Here at the National Civil Rights Museum, Carolyn Payne is processing not just the loss of her brother, but how the memory of him has diminished.
Back in 2018, during the 50th Anniversary commemoration, he was the focus of an extensive exhibit.
She arrived last week to find it in storage, and a brief description in its place.
“That just knocked me down,” Payne said. “I wasn’t expecting that, and it hurt me to the core.”
By the end of the morning, museum president Russ Wigginton committed to seeking out family photos and oral history surrounding Larry’s death.
“Because they had the courage to reach out and share their disappointment and frustration, it set us up to have a next-level relationship,” Wigginton said.”
Payne’s death, March 28, 1968, was on the same day that a demonstration by Memphis’ striking sanitation workers had turned into a clash between police and protesters.
Officer Leslie Dean Jones suspected Payne of looting, and chased him into a room connected to the courtyard of his mother’s apartment complex.
When he emerged, the officer shot him. The police report says he had a knife. Witnesses say he had both hands on his head. Ryan Jones, the museum’s educator and lead tour guide, said his death is a familiar story in America.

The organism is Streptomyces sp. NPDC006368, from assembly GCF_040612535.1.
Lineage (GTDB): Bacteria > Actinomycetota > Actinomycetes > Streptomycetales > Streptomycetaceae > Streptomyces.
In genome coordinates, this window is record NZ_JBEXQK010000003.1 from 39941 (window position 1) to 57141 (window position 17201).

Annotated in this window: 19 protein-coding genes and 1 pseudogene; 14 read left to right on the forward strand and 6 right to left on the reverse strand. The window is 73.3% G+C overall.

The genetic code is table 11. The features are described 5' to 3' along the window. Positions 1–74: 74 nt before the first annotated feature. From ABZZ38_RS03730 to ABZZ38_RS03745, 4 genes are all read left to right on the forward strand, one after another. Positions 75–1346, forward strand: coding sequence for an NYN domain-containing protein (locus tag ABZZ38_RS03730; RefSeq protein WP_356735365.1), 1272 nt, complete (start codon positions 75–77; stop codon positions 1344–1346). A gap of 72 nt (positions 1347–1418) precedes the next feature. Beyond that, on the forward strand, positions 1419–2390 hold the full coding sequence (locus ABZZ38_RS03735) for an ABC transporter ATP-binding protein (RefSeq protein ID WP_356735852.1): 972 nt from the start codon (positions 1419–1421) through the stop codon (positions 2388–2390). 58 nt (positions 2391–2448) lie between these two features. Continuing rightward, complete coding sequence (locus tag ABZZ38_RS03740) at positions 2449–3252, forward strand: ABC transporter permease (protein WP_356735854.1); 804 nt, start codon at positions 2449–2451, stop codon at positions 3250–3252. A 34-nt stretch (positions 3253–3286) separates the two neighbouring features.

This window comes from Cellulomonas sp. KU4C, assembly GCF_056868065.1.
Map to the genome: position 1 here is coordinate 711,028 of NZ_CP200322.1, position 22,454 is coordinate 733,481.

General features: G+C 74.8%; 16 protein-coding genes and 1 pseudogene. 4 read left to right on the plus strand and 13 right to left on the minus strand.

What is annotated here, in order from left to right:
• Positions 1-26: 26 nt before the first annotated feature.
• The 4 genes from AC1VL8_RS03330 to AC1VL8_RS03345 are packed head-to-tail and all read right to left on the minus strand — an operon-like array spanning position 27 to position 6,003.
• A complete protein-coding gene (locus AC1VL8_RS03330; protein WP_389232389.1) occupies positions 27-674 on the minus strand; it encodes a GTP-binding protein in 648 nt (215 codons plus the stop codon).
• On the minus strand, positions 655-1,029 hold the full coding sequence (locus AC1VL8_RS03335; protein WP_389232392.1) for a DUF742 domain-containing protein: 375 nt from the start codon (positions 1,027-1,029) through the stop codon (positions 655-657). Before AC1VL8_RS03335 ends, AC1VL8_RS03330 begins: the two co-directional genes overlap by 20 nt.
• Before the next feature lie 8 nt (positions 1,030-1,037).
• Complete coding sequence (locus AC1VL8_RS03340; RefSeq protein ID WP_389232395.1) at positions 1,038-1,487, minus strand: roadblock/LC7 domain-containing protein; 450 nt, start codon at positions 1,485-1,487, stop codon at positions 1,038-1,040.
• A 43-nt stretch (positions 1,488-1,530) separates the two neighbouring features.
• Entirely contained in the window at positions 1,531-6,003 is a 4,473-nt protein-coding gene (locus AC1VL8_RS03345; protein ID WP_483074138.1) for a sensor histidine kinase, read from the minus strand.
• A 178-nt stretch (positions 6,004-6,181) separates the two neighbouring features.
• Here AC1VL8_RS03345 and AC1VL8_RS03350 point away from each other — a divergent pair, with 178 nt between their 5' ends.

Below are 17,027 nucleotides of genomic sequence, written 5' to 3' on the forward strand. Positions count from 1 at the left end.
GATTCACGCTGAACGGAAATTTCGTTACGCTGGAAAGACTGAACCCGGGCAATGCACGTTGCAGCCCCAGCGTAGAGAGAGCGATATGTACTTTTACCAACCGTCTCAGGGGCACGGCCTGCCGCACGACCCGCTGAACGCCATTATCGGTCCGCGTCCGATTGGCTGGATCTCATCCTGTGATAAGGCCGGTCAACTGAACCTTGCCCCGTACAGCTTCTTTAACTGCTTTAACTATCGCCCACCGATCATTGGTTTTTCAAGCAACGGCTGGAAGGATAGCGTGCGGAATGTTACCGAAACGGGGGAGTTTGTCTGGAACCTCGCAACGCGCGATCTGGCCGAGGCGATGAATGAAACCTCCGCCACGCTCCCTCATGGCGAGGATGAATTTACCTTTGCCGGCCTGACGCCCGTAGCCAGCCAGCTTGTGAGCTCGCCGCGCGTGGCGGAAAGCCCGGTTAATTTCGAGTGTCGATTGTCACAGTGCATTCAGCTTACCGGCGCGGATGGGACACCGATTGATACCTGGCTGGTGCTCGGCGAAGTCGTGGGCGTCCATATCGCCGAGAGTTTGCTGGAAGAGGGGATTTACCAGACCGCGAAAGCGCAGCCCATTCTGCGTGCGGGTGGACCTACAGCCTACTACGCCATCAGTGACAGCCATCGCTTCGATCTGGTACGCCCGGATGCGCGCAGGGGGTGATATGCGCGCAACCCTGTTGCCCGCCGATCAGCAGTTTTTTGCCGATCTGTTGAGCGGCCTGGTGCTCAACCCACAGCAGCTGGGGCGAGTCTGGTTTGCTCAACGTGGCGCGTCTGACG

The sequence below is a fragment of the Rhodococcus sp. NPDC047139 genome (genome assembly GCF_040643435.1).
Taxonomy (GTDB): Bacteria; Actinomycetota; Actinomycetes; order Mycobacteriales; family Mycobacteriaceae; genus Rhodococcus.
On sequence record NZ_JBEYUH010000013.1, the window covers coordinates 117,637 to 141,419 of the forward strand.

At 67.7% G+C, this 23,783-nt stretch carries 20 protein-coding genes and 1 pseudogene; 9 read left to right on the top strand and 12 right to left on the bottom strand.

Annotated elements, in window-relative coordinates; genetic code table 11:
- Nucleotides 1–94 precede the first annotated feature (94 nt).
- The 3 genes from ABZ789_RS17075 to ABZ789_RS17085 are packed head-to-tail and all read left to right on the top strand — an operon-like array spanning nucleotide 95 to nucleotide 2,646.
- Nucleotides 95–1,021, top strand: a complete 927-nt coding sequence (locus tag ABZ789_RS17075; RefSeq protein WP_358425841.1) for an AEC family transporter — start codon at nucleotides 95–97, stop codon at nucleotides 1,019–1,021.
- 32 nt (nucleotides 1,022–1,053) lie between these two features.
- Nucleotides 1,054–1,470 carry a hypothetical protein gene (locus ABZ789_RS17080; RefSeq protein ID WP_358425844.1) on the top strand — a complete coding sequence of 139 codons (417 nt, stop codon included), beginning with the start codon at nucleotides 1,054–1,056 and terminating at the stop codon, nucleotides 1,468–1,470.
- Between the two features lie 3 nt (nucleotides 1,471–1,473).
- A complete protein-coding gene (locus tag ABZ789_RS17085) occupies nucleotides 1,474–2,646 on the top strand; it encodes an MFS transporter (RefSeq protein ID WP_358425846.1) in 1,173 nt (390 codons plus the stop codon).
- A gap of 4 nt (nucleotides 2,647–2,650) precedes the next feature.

“Larry Payne was first,” Jones said. “He was Memphis’ own ‘Hands up, don’t shoot.'”
Though a civil suit by Payne’s parents was unsuccessful, Carolyn wants to carry on the fight. Her sister Macie Payne Wade wants a documentary done about his life. And her niece, Ava Smith, wants to raise awareness about the mental health impact of killings by police on children. She was 10 years old when he died, but recently was still seeking counseling.
“So we have to, as people, come together and not just forget about the people who weren’t doing anything to harm anybody,” Wade said. “Just a police stop and you die. That hurts, you know. That hurts.”
After losing their brother once, Payne’s sisters refuse to see him lost to history.